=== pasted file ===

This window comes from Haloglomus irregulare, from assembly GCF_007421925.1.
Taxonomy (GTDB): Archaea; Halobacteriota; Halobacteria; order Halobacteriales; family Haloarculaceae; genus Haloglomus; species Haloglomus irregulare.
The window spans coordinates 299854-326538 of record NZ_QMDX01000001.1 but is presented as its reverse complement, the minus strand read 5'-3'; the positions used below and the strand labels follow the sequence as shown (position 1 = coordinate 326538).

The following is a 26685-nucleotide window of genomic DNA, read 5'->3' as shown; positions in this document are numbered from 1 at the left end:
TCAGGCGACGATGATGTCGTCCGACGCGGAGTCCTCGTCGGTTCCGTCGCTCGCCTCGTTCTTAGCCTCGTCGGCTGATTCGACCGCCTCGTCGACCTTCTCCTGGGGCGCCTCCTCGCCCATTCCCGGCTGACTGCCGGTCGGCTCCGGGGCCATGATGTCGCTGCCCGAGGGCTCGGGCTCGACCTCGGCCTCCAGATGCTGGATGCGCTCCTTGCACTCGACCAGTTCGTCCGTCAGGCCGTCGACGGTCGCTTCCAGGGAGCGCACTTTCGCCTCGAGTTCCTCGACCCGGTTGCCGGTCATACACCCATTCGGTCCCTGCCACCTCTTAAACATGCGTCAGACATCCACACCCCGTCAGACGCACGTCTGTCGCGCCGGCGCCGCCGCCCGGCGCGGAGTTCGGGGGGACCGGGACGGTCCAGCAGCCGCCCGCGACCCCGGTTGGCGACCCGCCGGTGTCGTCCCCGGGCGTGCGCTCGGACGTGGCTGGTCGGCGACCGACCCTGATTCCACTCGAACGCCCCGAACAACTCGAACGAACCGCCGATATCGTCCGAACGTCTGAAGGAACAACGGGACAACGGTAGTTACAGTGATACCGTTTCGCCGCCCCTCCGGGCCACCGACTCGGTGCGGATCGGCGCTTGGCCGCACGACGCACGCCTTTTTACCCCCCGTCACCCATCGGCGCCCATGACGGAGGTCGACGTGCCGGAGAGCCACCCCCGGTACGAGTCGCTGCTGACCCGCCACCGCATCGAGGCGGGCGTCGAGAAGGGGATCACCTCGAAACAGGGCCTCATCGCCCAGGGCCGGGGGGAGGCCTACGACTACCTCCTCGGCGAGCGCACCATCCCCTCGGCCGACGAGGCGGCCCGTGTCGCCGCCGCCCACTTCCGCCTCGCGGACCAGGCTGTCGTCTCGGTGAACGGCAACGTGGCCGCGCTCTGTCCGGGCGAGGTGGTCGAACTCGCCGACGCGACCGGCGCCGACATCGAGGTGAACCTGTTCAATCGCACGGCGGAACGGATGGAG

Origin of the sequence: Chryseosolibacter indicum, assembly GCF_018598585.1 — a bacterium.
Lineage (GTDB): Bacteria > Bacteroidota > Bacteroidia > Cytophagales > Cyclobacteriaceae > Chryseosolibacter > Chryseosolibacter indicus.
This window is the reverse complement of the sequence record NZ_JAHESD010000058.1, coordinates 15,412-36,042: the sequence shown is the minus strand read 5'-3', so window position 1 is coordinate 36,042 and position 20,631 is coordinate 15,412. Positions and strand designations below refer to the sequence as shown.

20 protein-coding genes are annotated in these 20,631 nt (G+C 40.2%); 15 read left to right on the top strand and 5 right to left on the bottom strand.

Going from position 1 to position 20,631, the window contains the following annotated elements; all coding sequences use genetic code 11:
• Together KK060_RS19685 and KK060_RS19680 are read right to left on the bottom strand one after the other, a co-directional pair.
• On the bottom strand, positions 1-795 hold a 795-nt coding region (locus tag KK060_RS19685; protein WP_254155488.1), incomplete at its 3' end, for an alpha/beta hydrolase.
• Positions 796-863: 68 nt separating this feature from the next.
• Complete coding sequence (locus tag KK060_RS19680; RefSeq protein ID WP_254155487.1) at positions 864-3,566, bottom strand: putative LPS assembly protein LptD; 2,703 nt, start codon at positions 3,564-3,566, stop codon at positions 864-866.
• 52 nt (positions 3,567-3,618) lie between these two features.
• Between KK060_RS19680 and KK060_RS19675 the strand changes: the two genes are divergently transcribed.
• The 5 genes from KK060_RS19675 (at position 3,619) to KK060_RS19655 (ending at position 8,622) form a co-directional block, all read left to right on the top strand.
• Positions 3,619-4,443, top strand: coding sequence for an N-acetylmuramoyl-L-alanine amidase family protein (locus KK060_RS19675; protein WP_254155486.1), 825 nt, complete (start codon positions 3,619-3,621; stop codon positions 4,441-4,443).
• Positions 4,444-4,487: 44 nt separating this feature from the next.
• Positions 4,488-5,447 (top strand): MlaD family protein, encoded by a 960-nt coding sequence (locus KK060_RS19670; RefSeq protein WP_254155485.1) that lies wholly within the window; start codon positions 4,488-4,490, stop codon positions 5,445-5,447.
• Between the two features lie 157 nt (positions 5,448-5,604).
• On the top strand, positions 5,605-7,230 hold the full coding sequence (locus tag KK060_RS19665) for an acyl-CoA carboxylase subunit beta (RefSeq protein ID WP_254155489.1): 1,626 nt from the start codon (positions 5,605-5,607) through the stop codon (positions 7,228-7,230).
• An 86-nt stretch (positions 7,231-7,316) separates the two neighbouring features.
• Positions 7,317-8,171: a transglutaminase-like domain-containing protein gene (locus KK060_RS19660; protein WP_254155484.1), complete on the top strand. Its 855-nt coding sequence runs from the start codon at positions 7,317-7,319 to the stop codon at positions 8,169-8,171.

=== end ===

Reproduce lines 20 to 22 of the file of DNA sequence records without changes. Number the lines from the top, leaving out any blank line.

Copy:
• Positions 4,488-5,447 (top strand): MlaD family protein, encoded by a 960-nt coding sequence (locus KK060_RS19670; RefSeq protein WP_254155485.1) that lies wholly within the window; start codon positions 4,488-4,490, stop codon positions 5,445-5,447.
• Between the two features lie 157 nt (positions 5,448-5,604).
• On the top strand, positions 5,605-7,230 hold the full coding sequence (locus tag KK060_RS19665) for an acyl-CoA carboxylase subunit beta (RefSeq protein ID WP_254155489.1): 1,626 nt from the start codon (positions 5,605-5,607) through the stop codon (positions 7,228-7,230).